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BillWM
User Rank
Freelancer
Re: A Horripilation of Ball Grid Arrays
BillWM   9/26/2013 5:01:32 PM
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The PQFP and similar packages are better for this but still have limits to the thermal cycling issue -- This can be partly addressed with underfills for All the different types of packages -- When thinking of the ROHS aspects to the underfill -- remember that half as many boards will need to be built -- providing a much bigger impact in this Aspect of Underfill vs No Underfill -- also not using the corner three balls enhances life by at least a factor of two -- with underfill and no corner BGA ball use one can get 5-10x the life out of a BGA in an aerospace application.

Max The Magnificent
User Rank
Blogger
Re: A Horripilation of Ball Grid Arrays
Max The Magnificent   9/26/2013 4:47:43 PM
NO RATINGS
@BillWM: ...(50-80G's)

Ah, much like driving with my mother (LOL)

BillWM
User Rank
Freelancer
Re: A Horripilation of Ball Grid Arrays
BillWM   9/26/2013 4:33:05 PM
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The boards have to pass the shock test in all axis -- the columns will shear in two of the axis without the supporting mount. (50-80G's)

Max The Magnificent
User Rank
Blogger
Re: A Horripilation of Ball Grid Arrays
Max The Magnificent   9/26/2013 4:22:41 PM
NO RATINGS
@BillWM: The CGA's often require an IC mount that is around the peripheral of the board for high shock applications.  (Example hard landing with an aircraft)

Is this because the peripherly of the board is better supported, while the center tends to flex more?

(Can't we just ask the pilots to make softer landings? " :-)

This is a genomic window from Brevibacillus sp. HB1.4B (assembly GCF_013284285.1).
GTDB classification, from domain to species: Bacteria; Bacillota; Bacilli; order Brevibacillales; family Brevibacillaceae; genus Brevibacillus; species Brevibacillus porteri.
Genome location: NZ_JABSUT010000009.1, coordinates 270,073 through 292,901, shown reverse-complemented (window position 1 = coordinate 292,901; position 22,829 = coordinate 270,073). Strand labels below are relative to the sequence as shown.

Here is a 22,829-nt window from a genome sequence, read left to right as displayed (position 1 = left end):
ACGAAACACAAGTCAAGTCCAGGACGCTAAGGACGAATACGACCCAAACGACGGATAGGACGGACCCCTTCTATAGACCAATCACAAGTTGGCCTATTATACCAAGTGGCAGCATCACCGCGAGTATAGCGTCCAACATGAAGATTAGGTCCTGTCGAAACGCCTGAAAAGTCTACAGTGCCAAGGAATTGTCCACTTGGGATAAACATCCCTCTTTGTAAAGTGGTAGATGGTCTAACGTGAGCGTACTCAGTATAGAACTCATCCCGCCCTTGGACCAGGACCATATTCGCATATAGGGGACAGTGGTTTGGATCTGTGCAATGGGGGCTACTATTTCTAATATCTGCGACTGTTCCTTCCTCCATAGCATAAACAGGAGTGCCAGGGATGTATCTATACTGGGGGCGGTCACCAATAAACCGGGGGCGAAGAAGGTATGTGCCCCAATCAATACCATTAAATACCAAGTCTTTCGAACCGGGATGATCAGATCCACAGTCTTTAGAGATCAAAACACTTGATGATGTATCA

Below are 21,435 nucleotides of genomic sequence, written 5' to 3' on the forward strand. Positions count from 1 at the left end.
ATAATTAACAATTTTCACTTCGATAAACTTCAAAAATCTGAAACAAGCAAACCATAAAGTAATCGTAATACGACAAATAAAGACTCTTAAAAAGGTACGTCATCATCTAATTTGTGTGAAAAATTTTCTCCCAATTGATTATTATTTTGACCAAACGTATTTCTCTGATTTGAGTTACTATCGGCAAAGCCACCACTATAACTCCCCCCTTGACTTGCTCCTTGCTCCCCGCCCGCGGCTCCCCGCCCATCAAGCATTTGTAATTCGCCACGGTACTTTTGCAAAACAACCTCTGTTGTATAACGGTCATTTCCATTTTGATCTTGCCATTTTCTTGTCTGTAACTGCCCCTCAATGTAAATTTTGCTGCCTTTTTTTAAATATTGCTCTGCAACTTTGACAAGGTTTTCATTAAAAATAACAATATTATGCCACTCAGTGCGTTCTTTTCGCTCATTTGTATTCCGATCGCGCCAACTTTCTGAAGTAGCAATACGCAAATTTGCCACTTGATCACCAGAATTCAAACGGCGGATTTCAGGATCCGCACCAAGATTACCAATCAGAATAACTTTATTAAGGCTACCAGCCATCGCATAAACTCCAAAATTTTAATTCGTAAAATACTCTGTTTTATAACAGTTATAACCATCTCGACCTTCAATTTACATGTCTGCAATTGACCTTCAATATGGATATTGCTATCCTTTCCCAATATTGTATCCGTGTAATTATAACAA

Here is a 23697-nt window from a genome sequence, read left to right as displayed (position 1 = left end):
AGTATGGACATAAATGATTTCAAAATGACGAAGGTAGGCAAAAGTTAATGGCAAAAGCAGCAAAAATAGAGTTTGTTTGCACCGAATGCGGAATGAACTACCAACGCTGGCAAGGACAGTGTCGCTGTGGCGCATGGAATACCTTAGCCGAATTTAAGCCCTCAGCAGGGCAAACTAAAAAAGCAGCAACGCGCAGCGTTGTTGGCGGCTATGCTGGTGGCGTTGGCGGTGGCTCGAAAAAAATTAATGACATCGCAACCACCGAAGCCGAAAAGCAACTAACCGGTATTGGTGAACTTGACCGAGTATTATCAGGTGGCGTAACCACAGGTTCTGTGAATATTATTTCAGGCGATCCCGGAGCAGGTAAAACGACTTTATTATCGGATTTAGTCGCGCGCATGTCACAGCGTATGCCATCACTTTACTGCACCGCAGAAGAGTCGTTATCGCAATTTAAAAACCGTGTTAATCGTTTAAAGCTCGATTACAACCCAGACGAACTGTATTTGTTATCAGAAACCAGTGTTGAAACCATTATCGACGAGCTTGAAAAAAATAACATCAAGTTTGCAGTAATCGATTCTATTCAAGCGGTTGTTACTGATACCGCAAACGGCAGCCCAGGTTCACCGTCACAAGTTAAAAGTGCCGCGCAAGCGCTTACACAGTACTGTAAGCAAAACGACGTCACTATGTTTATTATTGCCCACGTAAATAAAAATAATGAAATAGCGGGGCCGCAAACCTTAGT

BillWM
User Rank
Freelancer
Re: A Horripilation of Ball Grid Arrays
BillWM   9/26/2013 4:19:03 PM
NO RATINGS
The CGA's often require an IC mount that is around the peripheral of the device for high shock applications.  (Example hard landing with an aircraft)

Max The Magnificent
User Rank
Blogger
Re: A Horripilation of Ball Grid Arrays
Max The Magnificent   9/26/2013 2:34:42 PM
NO RATINGS
@betajet: Aren't there issues with maintaining column stiffness under stress?  :-)

They are formed from a stiffer mix in the middle and a softer (more meltable) mix at the ends. My understanding is that they are very rugged and reliable and are used in things like military applications.

betajet
User Rank
CEO
Re: A Horripilation of Ball Grid Arrays
betajet   9/26/2013 2:18:51 PM
NO RATINGS
I haven't had experience with column grid arrays.  I would think you'd still have the concern that solder doesn't flex as reliably as copper or aluminum.  Aren't there issues with maintaining column stiffness under stress?  :-)

Max The Magnificent
User Rank
Blogger
Re: A Horripilation of Ball Grid Arrays
Max The Magnificent   9/26/2013 10:03:16 AM
NO RATINGS
@betajet: My chief worry is stresses on the balls caused by thermal mis-match between a BGA package and its underlying PC board

Being a string man, I'm going to totally ignore the opertunity to make jokes about stresses on your balls due to thermal management and instead ask if you've had any experiance with column grid arrays (CGAs) in which the solder balls are replaces with solder columns that mitigate against thermal stress (much like wearing looser undergarments :-)

zeeglen
User Rank
Blogger
Re: A Hackery of Software Developers
zeeglen   9/25/2013 7:45:53 PM
NO RATINGS
Poking proctological fun at non-engineers:

A promise of politicians

A scourge of salesmen

A loathe of lawyers

A bill of doctors

A menagerie (or zoo) of managers

A butt of bosses

betajet
User Rank
CEO
Re: A Horripilation of Ball Grid Arrays
betajet   9/19/2013 6:46:28 PM
NO RATINGS
FYI: Disadvantages of BGAs.  My chief worry is stresses on the balls caused by thermal mis-match between a BGA package and its underlying PC board.  Those tiny solder balls don't flex like proper metal leads -- they crack.  And who knows whether those mechanical stresses are causing tin whiskers, since that phenomenon is not well understood.  "Oh my ears and whiskers!"

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